The position of Lutetia at Paris is determined by the description of the place, the name, and the measurements of the roads from Agedincum (Sens), Rotomagus (Rouen), and Genabum (Orléans), which meet at Lutetia. . When Caesar held the meeting of the states of Gallia at Lutetia, the town was confined [p. 2.221]fined to the island which afterwards was called La Cité (civitas), a name given to the old Roman part of several French towns. But the island on which stands the church of Notre Dame was then and for a long time after of less extent than it is now; for the site of the Place Dauphine was once two small islands which were not joined together and united to the Cité before the sixteenth century; and the spot called Le Terrein was another addition produced by the ruins of the buildings which were erected in this part of the city. Paris was never a large place under the Roman dominion. Ammianus (15.11) calls it a Castellum, and Julian (Misopogon, p. 340) and Zosimus name it a small city (πολίχνη). Zosimus, who was no great geographer, places it in Germania. Lutetia may probably have occupied some ground on the north or on the south side of the river, or even on both sides, for the island was joined to the mainland by bridges in Caesar's time (B. G. 7.58), made of wood, as we may assume. Julian spent a winter in Paris, A.D. 358, and was proclaimed Augustus there. (Ammian. Marcell. 17.2, 8, 20.4.) The Franks under Clovis took Paris about the close of the fifth century, A. D.; and about A.D. 508 Clovis made Paris his residence.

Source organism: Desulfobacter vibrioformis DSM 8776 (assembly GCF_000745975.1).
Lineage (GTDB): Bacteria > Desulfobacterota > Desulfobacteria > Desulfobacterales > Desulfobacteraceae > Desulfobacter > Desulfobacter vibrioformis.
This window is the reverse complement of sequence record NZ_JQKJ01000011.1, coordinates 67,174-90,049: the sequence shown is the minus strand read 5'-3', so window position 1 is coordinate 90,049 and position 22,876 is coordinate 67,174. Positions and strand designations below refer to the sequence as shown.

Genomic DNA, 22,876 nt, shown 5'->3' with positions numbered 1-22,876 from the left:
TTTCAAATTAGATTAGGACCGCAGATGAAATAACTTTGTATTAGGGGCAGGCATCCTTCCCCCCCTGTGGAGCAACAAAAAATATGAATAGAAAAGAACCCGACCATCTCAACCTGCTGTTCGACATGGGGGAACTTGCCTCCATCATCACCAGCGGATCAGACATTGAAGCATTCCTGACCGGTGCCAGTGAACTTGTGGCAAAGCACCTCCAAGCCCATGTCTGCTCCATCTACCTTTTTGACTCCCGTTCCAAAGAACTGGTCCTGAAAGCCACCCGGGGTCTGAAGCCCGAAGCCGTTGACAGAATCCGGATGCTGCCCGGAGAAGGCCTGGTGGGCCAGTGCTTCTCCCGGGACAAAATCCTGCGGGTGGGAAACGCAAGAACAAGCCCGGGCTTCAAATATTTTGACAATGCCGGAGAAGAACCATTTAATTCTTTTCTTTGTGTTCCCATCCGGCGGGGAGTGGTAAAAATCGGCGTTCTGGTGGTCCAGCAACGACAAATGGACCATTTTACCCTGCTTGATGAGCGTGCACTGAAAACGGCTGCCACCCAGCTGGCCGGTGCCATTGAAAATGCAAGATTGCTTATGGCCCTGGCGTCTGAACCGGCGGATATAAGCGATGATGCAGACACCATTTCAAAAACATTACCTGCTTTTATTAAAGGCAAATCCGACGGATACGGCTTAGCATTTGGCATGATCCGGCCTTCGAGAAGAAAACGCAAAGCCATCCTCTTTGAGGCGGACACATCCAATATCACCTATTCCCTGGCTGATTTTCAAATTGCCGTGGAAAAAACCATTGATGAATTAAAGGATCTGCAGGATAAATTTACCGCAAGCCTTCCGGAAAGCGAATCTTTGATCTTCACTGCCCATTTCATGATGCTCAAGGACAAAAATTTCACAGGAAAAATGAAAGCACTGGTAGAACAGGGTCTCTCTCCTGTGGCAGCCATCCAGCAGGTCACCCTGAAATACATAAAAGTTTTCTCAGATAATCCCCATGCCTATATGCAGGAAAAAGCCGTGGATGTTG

• A. A. The river Sequana (Seine).
  • B. B. The river Matrona (Marne).
  • 1. Lutetia (Paris), on an island.
  • 2. Melodunum (Melun), on an islander point. The scale is in English miles.